AQ Review for Tetras - Available Now at Edicola
Jason Kahn has come a long way, now a respected sound artists and minimalist composer, it's still a little hard to believe he played in bands like the Leaving Trains, Trotsky Icepick and the Universal Congress Of, and normally, this is where we would say, but actually you can hear much of those past groups in his new sound, but actually you can't. Not at all. Kahn's new work is world's removed, and we've come to love that stuff nearly as much as we love(d) the late great Leaving Trains.
Which brings us to Tetras, a trio featuring Kahn, whose sound is a sprawling rhythmic abstraction that touches on everything from This Heat (especially This Heat!) to Aussie minimalist jazz combo the Necks, exploring the same sort of stretched out propulsive mesmer and textured dronescaping, each of the four side long tracks here a totally mesmerizing sprawl of layered buzz and deftly arranged melody, but with the rhythmic element really holding it all together. The songs, for as minimal and abstract as they are, not at all static, alive and full of energy, with a barely contained momentum, that makes the tracks seethe and thrum. The Necks vibe is huge, especially on the opener, which takes the cyclical slow build of that group and gives it a sort of avant / post industrial makeover, the drums a skittery shuffle, the bass loping and looping, all beneath layers of blurred organ chords, static wreathed melodies, and all manner of constantly shifting textures.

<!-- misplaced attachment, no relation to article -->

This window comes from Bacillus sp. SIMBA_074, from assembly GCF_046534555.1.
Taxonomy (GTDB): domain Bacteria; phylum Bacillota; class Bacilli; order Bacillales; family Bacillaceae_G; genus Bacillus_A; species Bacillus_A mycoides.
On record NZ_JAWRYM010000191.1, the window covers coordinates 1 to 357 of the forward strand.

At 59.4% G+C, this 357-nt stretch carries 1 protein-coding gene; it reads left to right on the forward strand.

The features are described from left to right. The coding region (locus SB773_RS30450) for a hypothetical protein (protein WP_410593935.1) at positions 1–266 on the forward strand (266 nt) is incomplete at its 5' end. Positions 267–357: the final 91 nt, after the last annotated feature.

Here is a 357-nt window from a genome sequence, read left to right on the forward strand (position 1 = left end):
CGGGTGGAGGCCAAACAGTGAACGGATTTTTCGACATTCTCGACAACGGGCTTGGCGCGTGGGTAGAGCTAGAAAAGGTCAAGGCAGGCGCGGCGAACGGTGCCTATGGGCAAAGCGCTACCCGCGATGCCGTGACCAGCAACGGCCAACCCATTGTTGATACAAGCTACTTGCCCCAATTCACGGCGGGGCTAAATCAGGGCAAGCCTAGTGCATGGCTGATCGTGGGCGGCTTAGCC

The other three tracks follow suit, subtly altering the equation, part two is much more droned out and noisy, the clouds of hiss and static ebbing and flowing, over a buried jazzy shuffle, the bass bowed unfurling long moaning tones, everything wreathed in an insectoid buzz, the result hazy and hypnotic. Part three opens up with a wall of crumbling chaotic white noise, a squall of warped blown out psychedelia, which gives way to some hushed shimmer, which is soon overtaken by some weirdly gorgeous feedback drenched melodies and distorted dynamics which soon explode into some awesomely blown out jazziness that reminds us of Laddio Bolocko or the Psychic Paramount, but so in-the-red, the tones blossom and expand transforming the sound into some strange heavy psychedelia. And finally, part four finishes things off with something a bit more dialed back, a scattering of tribal drum splutter, more bowed strings, and moaning melodies, this time under weird digitally processed guitar skree and crumbling distorted drones, eventually slipping into something slightly more straight forwardly jazzy, which also eventually morphs into a weirdly abstract but druggily dreamy electronic noise drenched jazziness.
Housed in a super thick, ultra deluxe, hand screened heavy cardboard jacket, and includes a download coupon as well.